Bruce Hoffman

It's Not Too Late: Great Fiction for the End of Summer Reading

Although most of my time is spent either thinking, researching, writing, teaching and now blogging about terrorism and insurgency, reading fiction consumes as much as of the remainder as possible.  As the end of summer approaches and a late beach holiday perhaps beckons, the following are the five best books (or, on in one case, set of books) I’ve read since June and therefore can recommend without hesitation.

[amazon 080211928X full] 1.  Matterhorn: A Novel of the Vietnam War by Karl Marlantes.  There have been many fine novels about the Vietnam War.  Tim O’Brien’s classics Going After Cacciato and The Things They Carried; Philip Caputo’s A Rumor of War; Kenn Miller’s Tiger The Lurp Dog; and U.S. Senator James Webb’s Fields of Fire immediately leap to mind.  But Matterhorn may well be the best.  A Marine combat veteran and Rhodes Scholar, Marlantes reportedly worked thirty years on his novel.  And he has created a masterpiece.  Matterhorn shifts effortlessly between the big and small pictures of a war indelibly etched onto both our psyche and foreign and national security policies ever since.  Marlantes is equally adept with description and dialogue.  He deftly depicts unforgettable characters immersed in the deadly minutiae of warfare caught beneath the bureaucratic inanity previously made famous by Joseph Heller in Catch-22 and the director Robert Altman in the film, M.A.S.H.  “They were another example of a brain-storm that looked good in Washington, 10,000 miles from reality,” reads one caustic passage about a policy initiative that could just as easily have been dreamed up for Afghanistan today.   Indeed, it is difficult not to equate the American high command’s obsession with NVA and VC (respectively, North Vietnamese Army and Viet Cong) body counts in Matterhorn to Washington’s current preoccupation with tallying al Qaeda and Taliban killed in drone attacks.  Matterhorn is a magnificent book: arguably the seminal fictional work of a war that we, like the author, cannot forget.

[amazon 0345476034 full] 2.  Await Your Reply by Dan Chaon is the perfect summer read: a gripping, deceptively complex yet elegantly explicated thriller.  It begins with a father desperately rushing his son, whose hand has been severed, to a rural hospital.  It then quickly shifts to the unnerving tale of a distraught brother searching for his brilliant, but erratic twin before veering to pick up the story of a high school graduate, cum Ivy League reject from a small mid-western town who has just run off with her history teacher in his super-charged Italian sports car.  Along the way appear a supporting cast of computer hackers, perplexed suburbanites, the Russian mafia and aggrieved parents, siblings, lovers, and friends that draws the reader ever deeper into in the story.  Chaon is an immensely fluid and clever writer and a superb storyteller.  Before the reader realizes it, he has tied everything completely together: neatly weaving the lives of his disparate characters into a single, taught and compelling narrative.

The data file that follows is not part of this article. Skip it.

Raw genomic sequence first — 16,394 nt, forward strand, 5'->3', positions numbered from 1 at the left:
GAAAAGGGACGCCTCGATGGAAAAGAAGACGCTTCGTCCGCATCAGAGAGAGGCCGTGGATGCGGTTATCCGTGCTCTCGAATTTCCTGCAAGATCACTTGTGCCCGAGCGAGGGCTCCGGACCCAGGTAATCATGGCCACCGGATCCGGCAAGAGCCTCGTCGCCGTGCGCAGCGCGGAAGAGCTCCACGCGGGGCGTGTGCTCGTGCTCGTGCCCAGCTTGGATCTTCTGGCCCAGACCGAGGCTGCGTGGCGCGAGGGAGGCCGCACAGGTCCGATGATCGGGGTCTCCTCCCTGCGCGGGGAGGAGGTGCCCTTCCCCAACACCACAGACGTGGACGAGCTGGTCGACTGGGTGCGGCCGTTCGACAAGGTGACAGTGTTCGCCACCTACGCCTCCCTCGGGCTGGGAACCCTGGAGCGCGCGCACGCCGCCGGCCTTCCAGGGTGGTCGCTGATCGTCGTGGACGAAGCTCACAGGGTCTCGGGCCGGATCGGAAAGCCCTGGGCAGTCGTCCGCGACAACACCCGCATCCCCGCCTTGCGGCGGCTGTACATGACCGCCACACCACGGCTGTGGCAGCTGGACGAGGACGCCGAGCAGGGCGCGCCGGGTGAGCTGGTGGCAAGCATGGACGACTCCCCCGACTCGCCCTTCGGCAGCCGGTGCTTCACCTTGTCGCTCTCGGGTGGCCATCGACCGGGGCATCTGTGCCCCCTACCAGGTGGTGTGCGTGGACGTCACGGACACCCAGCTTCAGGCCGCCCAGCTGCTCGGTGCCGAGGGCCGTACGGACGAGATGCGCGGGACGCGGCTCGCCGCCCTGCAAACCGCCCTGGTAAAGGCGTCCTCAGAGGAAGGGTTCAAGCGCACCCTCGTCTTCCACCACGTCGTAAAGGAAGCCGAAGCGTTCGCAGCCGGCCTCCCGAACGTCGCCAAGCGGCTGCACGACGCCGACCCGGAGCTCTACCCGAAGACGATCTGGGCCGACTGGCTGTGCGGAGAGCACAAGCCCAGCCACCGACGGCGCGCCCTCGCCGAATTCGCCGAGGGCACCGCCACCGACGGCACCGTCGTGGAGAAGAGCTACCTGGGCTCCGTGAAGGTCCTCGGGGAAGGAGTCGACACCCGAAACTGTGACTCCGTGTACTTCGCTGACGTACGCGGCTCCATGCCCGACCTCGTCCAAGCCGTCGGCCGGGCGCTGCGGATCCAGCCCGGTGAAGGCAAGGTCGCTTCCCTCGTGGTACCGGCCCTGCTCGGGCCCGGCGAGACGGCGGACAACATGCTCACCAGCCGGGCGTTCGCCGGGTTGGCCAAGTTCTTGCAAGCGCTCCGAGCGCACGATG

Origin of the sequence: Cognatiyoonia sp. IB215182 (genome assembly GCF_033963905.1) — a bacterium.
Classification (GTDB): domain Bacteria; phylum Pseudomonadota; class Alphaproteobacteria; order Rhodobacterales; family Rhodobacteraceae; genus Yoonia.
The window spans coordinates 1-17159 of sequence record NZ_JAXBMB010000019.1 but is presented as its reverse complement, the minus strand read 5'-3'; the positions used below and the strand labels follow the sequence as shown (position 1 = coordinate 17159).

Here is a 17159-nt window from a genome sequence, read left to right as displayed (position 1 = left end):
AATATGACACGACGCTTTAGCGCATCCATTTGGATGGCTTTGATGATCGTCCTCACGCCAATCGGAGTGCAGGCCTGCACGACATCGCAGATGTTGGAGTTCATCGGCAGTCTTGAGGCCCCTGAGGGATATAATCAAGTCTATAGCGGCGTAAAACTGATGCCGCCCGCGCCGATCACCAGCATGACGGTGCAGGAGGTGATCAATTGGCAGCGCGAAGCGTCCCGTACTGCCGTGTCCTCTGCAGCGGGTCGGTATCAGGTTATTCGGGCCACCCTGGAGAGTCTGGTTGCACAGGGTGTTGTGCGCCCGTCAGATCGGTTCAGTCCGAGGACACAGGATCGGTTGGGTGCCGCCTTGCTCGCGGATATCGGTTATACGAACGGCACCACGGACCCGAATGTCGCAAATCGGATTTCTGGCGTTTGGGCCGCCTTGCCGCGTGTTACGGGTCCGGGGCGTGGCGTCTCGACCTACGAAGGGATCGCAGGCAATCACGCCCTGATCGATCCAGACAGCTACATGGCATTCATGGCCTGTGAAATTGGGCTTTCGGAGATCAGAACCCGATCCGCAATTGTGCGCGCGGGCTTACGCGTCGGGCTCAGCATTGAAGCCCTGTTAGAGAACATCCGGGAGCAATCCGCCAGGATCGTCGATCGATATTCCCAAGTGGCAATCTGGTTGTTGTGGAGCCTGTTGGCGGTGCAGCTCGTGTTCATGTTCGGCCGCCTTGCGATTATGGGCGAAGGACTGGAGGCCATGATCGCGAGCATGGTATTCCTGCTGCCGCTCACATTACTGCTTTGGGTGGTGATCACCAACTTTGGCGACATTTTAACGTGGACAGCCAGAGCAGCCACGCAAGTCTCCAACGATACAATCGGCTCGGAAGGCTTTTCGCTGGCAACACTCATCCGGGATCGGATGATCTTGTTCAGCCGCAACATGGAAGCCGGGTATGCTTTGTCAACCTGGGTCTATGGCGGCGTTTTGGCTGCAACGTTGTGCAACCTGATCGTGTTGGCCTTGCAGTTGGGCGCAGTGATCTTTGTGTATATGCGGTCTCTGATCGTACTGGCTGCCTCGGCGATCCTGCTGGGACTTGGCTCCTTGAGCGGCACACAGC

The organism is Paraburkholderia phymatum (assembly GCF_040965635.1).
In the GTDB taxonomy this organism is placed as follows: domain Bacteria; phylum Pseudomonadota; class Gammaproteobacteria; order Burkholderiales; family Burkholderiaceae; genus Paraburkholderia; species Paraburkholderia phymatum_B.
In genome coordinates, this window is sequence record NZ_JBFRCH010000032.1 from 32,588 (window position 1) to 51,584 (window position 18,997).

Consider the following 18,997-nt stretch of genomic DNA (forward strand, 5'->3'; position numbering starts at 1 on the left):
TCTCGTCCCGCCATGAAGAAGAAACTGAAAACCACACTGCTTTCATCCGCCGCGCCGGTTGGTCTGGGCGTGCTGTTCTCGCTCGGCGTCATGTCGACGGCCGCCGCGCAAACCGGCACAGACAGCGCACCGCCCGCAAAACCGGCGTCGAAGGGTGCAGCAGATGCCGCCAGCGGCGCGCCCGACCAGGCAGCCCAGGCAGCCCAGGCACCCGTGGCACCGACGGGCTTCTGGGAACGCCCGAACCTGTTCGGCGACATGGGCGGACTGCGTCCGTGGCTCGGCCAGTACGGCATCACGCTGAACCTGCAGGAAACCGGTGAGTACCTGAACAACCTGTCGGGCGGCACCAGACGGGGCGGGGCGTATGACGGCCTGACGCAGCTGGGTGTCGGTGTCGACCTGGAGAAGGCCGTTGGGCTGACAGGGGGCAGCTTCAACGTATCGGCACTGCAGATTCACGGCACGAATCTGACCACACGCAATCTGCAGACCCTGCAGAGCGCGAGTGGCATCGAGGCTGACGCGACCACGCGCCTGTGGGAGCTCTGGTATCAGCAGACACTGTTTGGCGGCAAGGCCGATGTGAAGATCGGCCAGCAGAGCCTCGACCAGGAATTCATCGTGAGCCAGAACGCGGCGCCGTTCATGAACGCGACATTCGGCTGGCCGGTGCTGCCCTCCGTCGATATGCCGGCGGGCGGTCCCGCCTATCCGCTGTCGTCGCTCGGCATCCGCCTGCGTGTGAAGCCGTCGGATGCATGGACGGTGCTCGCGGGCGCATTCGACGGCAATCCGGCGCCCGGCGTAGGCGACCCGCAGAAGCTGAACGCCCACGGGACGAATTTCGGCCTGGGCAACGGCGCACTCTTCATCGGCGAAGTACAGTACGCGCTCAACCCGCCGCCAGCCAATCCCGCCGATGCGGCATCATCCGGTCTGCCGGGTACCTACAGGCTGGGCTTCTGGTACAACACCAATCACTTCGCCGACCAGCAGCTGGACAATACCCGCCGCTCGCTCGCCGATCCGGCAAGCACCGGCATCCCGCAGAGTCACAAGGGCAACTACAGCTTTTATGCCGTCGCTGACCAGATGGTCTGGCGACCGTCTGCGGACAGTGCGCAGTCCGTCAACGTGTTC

[amazon 1400066034 full] 3.  Spies of the Balkans by Alan Furst.  Furst is a well-known spy novelist whose stories set on the eve or during the early months of World War II evocatively recreate that time, its existential stakes, and the best and worst of a continent struggling to survive.  The Spies of Warsaw; The World At Night; Dark Star; Kingdomof Shadows; and, The Polish Officer are just some of the distinctive thrillers this former foreign correspondent has previously enthralled readers with.  But, for my money, Spies of the Balkans is his best.  Set in Salonika (now Thessaloniki, Greece's second largest city)during the lead-up to the German invasion, the book chronicles the tireless efforts of Costa Zannis, a hunky police special branch detective and reservist Greek Army officer to help save as many Jews fleeing Nazi Germany as possible while at the same packing in as much passionate love-making to as many different beautiful women as can conceivably be accomplished amidst the menacing sound of jack-boots marching across the continent.  Adroitly moving between Athens and Alexandria, Paris and Zagreb, and Berlin and the Macedonian frontier, populated by a gorgeous German-Jewish heiress married to a Wehrmacht colonel, a seductive British spy under cover as a ballet school teacher, the stunning wife of a Greek shipping magnate, and a loyal sheep dog, Spies of the Balkans is as captivating as it is sharply drawn.  Only Eric Ambler’s unsurpassable A Coffin for Dimitrios (1939) and his lesser known but also excellent The Schirmer Inheritance(1953) have painted a better picture of a region as amenable to spies, soldiers, and dogged police investigators as it is to crooks, smugglers, and terrorists, than Furst has.